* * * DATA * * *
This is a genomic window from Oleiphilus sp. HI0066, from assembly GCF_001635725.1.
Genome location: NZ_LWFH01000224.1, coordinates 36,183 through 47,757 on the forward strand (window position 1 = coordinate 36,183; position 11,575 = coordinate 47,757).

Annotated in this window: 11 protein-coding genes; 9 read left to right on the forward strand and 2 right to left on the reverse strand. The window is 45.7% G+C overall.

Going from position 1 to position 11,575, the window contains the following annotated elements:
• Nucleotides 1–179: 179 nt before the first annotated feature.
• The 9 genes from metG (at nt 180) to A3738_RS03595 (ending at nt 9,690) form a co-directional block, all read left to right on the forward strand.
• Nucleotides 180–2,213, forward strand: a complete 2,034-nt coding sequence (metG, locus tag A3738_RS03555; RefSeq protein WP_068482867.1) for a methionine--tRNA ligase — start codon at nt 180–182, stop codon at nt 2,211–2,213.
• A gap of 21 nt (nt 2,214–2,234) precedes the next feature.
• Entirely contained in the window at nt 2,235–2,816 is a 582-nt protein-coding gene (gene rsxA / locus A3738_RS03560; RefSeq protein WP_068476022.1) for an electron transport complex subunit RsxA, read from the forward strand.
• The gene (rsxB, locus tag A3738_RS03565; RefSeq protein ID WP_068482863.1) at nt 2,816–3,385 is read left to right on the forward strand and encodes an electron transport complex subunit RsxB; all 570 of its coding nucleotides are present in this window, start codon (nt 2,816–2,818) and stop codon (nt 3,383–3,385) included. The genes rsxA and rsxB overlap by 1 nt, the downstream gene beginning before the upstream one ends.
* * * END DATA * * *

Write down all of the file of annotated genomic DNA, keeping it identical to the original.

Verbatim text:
This is a genomic window from Oleiphilus sp. HI0066, from assembly GCF_001635725.1.
Genome location: NZ_LWFH01000224.1, coordinates 36,183 through 47,757 on the forward strand (window position 1 = coordinate 36,183; position 11,575 = coordinate 47,757).

Annotated in this window: 11 protein-coding genes; 9 read left to right on the forward strand and 2 right to left on the reverse strand. The window is 45.7% G+C overall.

Going from position 1 to position 11,575, the window contains the following annotated elements:
• Nucleotides 1–179: 179 nt before the first annotated feature.
• The 9 genes from metG (at nt 180) to A3738_RS03595 (ending at nt 9,690) form a co-directional block, all read left to right on the forward strand.
• Nucleotides 180–2,213, forward strand: a complete 2,034-nt coding sequence (metG, locus tag A3738_RS03555; RefSeq protein WP_068482867.1) for a methionine--tRNA ligase — start codon at nt 180–182, stop codon at nt 2,211–2,213.
• A gap of 21 nt (nt 2,214–2,234) precedes the next feature.
• Entirely contained in the window at nt 2,235–2,816 is a 582-nt protein-coding gene (gene rsxA / locus A3738_RS03560; RefSeq protein WP_068476022.1) for an electron transport complex subunit RsxA, read from the forward strand.
• The gene (rsxB, locus tag A3738_RS03565; RefSeq protein ID WP_068482863.1) at nt 2,816–3,385 is read left to right on the forward strand and encodes an electron transport complex subunit RsxB; all 570 of its coding nucleotides are present in this window, start codon (nt 2,816–2,818) and stop codon (nt 3,383–3,385) included. The genes rsxA and rsxB overlap by 1 nt, the downstream gene beginning before the upstream one ends.